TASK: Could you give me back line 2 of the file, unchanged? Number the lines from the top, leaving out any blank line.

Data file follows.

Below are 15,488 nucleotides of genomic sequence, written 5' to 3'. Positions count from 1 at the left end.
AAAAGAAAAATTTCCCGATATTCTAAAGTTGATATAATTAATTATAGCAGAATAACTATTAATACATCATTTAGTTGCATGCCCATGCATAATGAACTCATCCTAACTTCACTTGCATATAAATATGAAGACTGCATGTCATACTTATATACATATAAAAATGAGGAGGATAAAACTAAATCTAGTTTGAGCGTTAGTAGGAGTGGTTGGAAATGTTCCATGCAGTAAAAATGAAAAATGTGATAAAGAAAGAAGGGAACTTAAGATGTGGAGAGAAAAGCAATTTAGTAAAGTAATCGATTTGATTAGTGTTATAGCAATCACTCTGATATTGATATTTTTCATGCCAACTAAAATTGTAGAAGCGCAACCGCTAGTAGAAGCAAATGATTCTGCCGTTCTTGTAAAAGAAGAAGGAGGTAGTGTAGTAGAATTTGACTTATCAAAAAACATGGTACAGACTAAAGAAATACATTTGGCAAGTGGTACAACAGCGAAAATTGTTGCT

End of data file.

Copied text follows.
AAAAGAAAAATTTCCCGATATTCTAAAGTTGATATAATTAATTATAGCAGAATAACTATTAATACATCATTTAGTTGCATGCCCATGCATAATGAACTCATCCTAACTTCACTTGCATATAAATATGAAGACTGCATGTCATACTTATATACATATAAAAATGAGGAGGATAAAACTAAATCTAGTTTGAGCGTTAGTAGGAGTGGTTGGAAATGTTCCATGCAGTAAAAATGAAAAATGTGATAAAGAAAGAAGGGAACTTAAGATGTGGAGAGAAAAGCAATTTAGTAAAGTAATCGATTTGATTAGTGTTATAGCAATCACTCTGATATTGATATTTTTCATGCCAACTAAAATTGTAGAAGCGCAACCGCTAGTAGAAGCAAATGATTCTGCCGTTCTTGTAAAAGAAGAAGGAGGTAGTGTAGTAGAATTTGACTTATCAAAAAACATGGTACAGACTAAAGAAATACATTTGGCAAGTGGTACAACAGCGAAAATTGTTGCT